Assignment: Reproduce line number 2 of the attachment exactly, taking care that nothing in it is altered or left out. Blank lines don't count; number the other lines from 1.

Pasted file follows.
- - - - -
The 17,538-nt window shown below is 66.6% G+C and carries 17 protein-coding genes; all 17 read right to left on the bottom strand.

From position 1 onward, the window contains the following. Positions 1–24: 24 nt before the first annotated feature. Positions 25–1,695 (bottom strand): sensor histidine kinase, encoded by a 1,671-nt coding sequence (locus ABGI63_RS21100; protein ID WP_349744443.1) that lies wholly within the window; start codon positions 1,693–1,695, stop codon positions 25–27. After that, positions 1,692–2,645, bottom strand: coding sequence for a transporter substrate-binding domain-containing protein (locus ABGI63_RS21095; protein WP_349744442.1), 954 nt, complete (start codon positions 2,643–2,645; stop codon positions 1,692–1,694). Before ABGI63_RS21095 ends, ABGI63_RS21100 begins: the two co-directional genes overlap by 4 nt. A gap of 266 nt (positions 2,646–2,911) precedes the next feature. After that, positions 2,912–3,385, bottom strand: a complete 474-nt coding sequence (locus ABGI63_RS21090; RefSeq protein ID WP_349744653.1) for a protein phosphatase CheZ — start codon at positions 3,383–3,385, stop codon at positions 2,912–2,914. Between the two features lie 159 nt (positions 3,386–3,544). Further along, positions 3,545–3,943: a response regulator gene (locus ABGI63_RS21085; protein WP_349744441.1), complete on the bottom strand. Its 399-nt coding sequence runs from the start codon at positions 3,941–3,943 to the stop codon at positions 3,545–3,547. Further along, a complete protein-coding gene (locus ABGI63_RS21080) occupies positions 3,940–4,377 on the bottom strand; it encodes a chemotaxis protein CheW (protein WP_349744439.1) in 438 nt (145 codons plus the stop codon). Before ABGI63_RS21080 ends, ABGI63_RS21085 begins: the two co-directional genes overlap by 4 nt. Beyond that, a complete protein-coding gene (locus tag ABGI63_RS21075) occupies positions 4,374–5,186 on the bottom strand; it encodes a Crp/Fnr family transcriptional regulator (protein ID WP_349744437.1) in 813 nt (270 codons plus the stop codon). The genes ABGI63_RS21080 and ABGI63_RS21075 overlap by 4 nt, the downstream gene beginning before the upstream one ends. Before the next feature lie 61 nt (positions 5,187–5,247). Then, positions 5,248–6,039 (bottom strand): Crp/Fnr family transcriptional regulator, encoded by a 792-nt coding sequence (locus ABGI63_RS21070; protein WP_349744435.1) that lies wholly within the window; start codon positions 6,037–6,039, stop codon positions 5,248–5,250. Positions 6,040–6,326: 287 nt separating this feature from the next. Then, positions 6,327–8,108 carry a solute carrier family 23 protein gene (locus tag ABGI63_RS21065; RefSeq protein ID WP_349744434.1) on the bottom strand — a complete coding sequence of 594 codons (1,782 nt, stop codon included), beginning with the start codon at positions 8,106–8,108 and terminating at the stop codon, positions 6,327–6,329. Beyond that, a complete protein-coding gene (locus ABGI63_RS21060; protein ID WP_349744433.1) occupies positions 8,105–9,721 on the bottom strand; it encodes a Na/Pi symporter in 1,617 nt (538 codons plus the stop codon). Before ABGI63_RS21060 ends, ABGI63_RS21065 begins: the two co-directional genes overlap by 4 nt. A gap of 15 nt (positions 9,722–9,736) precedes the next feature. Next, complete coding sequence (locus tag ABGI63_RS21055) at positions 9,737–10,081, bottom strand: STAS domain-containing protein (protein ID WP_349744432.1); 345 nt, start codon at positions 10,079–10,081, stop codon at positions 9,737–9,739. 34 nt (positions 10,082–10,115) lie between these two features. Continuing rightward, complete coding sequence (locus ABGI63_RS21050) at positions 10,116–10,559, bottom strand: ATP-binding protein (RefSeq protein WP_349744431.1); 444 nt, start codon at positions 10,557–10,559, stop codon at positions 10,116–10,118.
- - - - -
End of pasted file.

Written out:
From position 1 onward, the window contains the following. Positions 1–24: 24 nt before the first annotated feature. Positions 25–1,695 (bottom strand): sensor histidine kinase, encoded by a 1,671-nt coding sequence (locus ABGI63_RS21100; protein ID WP_349744443.1) that lies wholly within the window; start codon positions 1,693–1,695, stop codon positions 25–27. After that, positions 1,692–2,645, bottom strand: coding sequence for a transporter substrate-binding domain-containing protein (locus ABGI63_RS21095; protein WP_349744442.1), 954 nt, complete (start codon positions 2,643–2,645; stop codon positions 1,692–1,694). Before ABGI63_RS21095 ends, ABGI63_RS21100 begins: the two co-directional genes overlap by 4 nt. A gap of 266 nt (positions 2,646–2,911) precedes the next feature. After that, positions 2,912–3,385, bottom strand: a complete 474-nt coding sequence (locus ABGI63_RS21090; RefSeq protein ID WP_349744653.1) for a protein phosphatase CheZ — start codon at positions 3,383–3,385, stop codon at positions 2,912–2,914. Between the two features lie 159 nt (positions 3,386–3,544). Further along, positions 3,545–3,943: a response regulator gene (locus ABGI63_RS21085; protein WP_349744441.1), complete on the bottom strand. Its 399-nt coding sequence runs from the start codon at positions 3,941–3,943 to the stop codon at positions 3,545–3,547. Further along, a complete protein-coding gene (locus ABGI63_RS21080) occupies positions 3,940–4,377 on the bottom strand; it encodes a chemotaxis protein CheW (protein WP_349744439.1) in 438 nt (145 codons plus the stop codon). Before ABGI63_RS21080 ends, ABGI63_RS21085 begins: the two co-directional genes overlap by 4 nt. Beyond that, a complete protein-coding gene (locus tag ABGI63_RS21075) occupies positions 4,374–5,186 on the bottom strand; it encodes a Crp/Fnr family transcriptional regulator (protein ID WP_349744437.1) in 813 nt (270 codons plus the stop codon). The genes ABGI63_RS21080 and ABGI63_RS21075 overlap by 4 nt, the downstream gene beginning before the upstream one ends. Before the next feature lie 61 nt (positions 5,187–5,247). Then, positions 5,248–6,039 (bottom strand): Crp/Fnr family transcriptional regulator, encoded by a 792-nt coding sequence (locus ABGI63_RS21070; protein WP_349744435.1) that lies wholly within the window; start codon positions 6,037–6,039, stop codon positions 5,248–5,250. Positions 6,040–6,326: 287 nt separating this feature from the next. Then, positions 6,327–8,108 carry a solute carrier family 23 protein gene (locus tag ABGI63_RS21065; RefSeq protein ID WP_349744434.1) on the bottom strand — a complete coding sequence of 594 codons (1,782 nt, stop codon included), beginning with the start codon at positions 8,106–8,108 and terminating at the stop codon, positions 6,327–6,329. Beyond that, a complete protein-coding gene (locus ABGI63_RS21060; protein ID WP_349744433.1) occupies positions 8,105–9,721 on the bottom strand; it encodes a Na/Pi symporter in 1,617 nt (538 codons plus the stop codon). Before ABGI63_RS21060 ends, ABGI63_RS21065 begins: the two co-directional genes overlap by 4 nt. A gap of 15 nt (positions 9,722–9,736) precedes the next feature. Next, complete coding sequence (locus tag ABGI63_RS21055) at positions 9,737–10,081, bottom strand: STAS domain-containing protein (protein ID WP_349744432.1); 345 nt, start codon at positions 10,079–10,081, stop codon at positions 9,737–9,739. 34 nt (positions 10,082–10,115) lie between these two features. Continuing rightward, complete coding sequence (locus ABGI63_RS21050) at positions 10,116–10,559, bottom strand: ATP-binding protein (RefSeq protein WP_349744431.1); 444 nt, start codon at positions 10,557–10,559, stop codon at positions 10,116–10,118.